1/3 cup Creole or stone-ground mustard
In a small saucepan set on medium-high heat, combine the wine, tomatoes, jam, salt, pepper, garlic powder and onion powder, stirring constantly, until thick and relatively uniform in consistency. Mash the tomato bits into the sauce. Transfer to a nonreactive bowl to cool. When cooled almost to room temperature, stir in the mustard. Makes about 1 cup.
— From “Straight Up Tasty: Meals, Memories, and Mouthfuls from My Travels” by Adam Richman (Clarkson Potter, $29.99)
Grilled Bison Burgers with Caramelized Onions and Crispy Shiitakes
I know it says bison here, but that lean meat is really just a great excuse to hold a mushroom-a-palooza while getting a load of brain-boosting B12. First, we mix the bison with chopped-up cremini mushrooms. Then on top go a few crispy shiitakes that have been tossed with smoked paprika and olive oil. In between? Caramelized onions. Put it all on a lily pad of butter lettuce and it tastes like a Tower of Umami! Store these patties tightly wrapped in plastic wrap in the refrigerator for up to 3 days or, uncooked, tightly wrapped in the freezer for 1 month.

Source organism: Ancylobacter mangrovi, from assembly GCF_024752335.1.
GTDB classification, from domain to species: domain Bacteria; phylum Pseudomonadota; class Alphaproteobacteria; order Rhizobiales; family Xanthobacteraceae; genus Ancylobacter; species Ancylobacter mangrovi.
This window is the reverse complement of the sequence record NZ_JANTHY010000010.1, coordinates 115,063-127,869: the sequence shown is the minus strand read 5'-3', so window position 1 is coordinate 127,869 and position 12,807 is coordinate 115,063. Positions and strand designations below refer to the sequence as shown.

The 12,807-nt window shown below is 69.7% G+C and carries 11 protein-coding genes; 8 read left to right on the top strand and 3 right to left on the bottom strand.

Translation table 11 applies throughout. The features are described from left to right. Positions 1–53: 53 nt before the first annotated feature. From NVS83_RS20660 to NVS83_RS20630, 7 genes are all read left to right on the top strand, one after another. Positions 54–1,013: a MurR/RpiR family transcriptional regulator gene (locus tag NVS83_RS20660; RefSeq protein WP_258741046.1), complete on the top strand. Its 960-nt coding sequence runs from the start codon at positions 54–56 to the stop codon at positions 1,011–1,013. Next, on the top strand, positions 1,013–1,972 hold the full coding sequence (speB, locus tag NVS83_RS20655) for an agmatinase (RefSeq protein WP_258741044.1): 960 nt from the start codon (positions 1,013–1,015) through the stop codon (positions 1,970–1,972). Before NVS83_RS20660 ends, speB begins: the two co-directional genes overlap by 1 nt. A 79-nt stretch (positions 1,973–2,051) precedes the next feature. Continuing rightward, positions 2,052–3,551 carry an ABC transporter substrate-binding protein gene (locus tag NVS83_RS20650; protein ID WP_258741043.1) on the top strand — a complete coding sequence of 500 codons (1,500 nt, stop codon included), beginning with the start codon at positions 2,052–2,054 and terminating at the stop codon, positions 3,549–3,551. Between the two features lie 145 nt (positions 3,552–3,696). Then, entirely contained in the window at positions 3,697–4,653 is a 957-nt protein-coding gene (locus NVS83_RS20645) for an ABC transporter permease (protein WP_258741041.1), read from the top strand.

— Rebecca Katz and Mat Edelson
8 oz. shiitake mushrooms, stems removed and thinly sliced
4 Tbsp. extra-virgin olive oil
1/4 tsp. sea salt
1/4 tsp. smoked paprika
1/2 large red onion, sliced
1 lb. ground bison
3 oz. cremini mushrooms, stemmed and finely processed in a food processor
3 Tbsp. coarsely chopped parsley
1/2 tsp. freshly ground black pepper
2 skinless, boneless anchovies
1 tsp. extra-virgin olive oil
1 1/2 Tbsp. minced garlic
Pinch of red pepper flakes
4 butter lettuce leaves, washed and dried